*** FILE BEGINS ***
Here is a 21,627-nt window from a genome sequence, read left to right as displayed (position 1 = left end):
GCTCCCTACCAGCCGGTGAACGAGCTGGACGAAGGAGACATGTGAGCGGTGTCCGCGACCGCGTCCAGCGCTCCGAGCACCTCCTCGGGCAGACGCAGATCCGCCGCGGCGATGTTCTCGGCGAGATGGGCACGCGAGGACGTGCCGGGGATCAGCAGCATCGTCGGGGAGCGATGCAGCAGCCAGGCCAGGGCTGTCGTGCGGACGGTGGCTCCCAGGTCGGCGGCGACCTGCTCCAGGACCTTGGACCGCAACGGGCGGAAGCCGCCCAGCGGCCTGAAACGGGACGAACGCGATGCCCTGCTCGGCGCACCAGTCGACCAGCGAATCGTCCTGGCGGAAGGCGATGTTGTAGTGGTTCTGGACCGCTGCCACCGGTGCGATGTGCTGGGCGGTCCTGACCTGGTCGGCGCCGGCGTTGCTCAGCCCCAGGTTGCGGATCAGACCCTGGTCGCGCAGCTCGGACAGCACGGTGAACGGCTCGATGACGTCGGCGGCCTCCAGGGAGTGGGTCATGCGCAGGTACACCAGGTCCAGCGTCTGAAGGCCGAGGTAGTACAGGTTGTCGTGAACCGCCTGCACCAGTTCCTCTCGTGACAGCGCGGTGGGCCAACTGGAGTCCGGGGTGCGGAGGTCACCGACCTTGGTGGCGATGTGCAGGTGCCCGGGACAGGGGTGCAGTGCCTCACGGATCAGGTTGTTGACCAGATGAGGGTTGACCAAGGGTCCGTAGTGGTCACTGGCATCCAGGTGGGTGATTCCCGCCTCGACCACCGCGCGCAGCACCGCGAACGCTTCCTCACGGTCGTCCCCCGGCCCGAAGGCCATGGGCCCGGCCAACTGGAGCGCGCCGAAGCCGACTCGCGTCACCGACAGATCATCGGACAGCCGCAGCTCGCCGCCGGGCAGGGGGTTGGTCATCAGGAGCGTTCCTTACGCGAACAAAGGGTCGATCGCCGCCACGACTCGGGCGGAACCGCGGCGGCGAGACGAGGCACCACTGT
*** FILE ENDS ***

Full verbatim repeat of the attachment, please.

Here is a 21,627-nt window from a genome sequence, read left to right as displayed (position 1 = left end):
GCTCCCTACCAGCCGGTGAACGAGCTGGACGAAGGAGACATGTGAGCGGTGTCCGCGACCGCGTCCAGCGCTCCGAGCACCTCCTCGGGCAGACGCAGATCCGCCGCGGCGATGTTCTCGGCGAGATGGGCACGCGAGGACGTGCCGGGGATCAGCAGCATCGTCGGGGAGCGATGCAGCAGCCAGGCCAGGGCTGTCGTGCGGACGGTGGCTCCCAGGTCGGCGGCGACCTGCTCCAGGACCTTGGACCGCAACGGGCGGAAGCCGCCCAGCGGCCTGAAACGGGACGAACGCGATGCCCTGCTCGGCGCACCAGTCGACCAGCGAATCGTCCTGGCGGAAGGCGATGTTGTAGTGGTTCTGGACCGCTGCCACCGGTGCGATGTGCTGGGCGGTCCTGACCTGGTCGGCGCCGGCGTTGCTCAGCCCCAGGTTGCGGATCAGACCCTGGTCGCGCAGCTCGGACAGCACGGTGAACGGCTCGATGACGTCGGCGGCCTCCAGGGAGTGGGTCATGCGCAGGTACACCAGGTCCAGCGTCTGAAGGCCGAGGTAGTACAGGTTGTCGTGAACCGCCTGCACCAGTTCCTCTCGTGACAGCGCGGTGGGCCAACTGGAGTCCGGGGTGCGGAGGTCACCGACCTTGGTGGCGATGTGCAGGTGCCCGGGACAGGGGTGCAGTGCCTCACGGATCAGGTTGTTGACCAGATGAGGGTTGACCAAGGGTCCGTAGTGGTCACTGGCATCCAGGTGGGTGATTCCCGCCTCGACCACCGCGCGCAGCACCGCGAACGCTTCCTCACGGTCGTCCCCCGGCCCGAAGGCCATGGGCCCGGCCAACTGGAGCGCGCCGAAGCCGACTCGCGTCACCGACAGATCATCGGACAGCCGCAGCTCGCCGCCGGGCAGGGGGTTGGTCATCAGGAGCGTTCCTTACGCGAACAAAGGGTCGATCGCCGCCACGACTCGGGCGGAACCGCGGCGGCGAGACGAGGCACCACTGT